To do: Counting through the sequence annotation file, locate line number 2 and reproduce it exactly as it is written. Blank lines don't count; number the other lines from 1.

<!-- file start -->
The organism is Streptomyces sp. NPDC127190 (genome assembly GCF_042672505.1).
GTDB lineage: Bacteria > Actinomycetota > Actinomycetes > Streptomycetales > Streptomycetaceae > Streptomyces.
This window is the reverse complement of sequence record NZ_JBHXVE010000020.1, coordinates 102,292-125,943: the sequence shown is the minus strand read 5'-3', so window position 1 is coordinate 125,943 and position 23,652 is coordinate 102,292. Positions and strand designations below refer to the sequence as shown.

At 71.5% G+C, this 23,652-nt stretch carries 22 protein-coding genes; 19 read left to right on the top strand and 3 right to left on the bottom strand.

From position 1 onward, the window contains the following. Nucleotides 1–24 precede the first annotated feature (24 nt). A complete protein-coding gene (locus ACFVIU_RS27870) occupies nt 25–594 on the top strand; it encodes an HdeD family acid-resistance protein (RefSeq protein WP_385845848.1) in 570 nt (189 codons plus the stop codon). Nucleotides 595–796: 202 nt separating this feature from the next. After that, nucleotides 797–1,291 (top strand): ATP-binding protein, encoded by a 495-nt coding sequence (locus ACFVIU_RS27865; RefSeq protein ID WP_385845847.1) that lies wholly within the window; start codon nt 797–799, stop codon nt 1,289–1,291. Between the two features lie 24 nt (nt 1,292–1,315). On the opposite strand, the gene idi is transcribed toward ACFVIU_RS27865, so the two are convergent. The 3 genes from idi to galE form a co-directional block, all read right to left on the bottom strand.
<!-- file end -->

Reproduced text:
GTDB lineage: Bacteria > Actinomycetota > Actinomycetes > Streptomycetales > Streptomycetaceae > Streptomyces.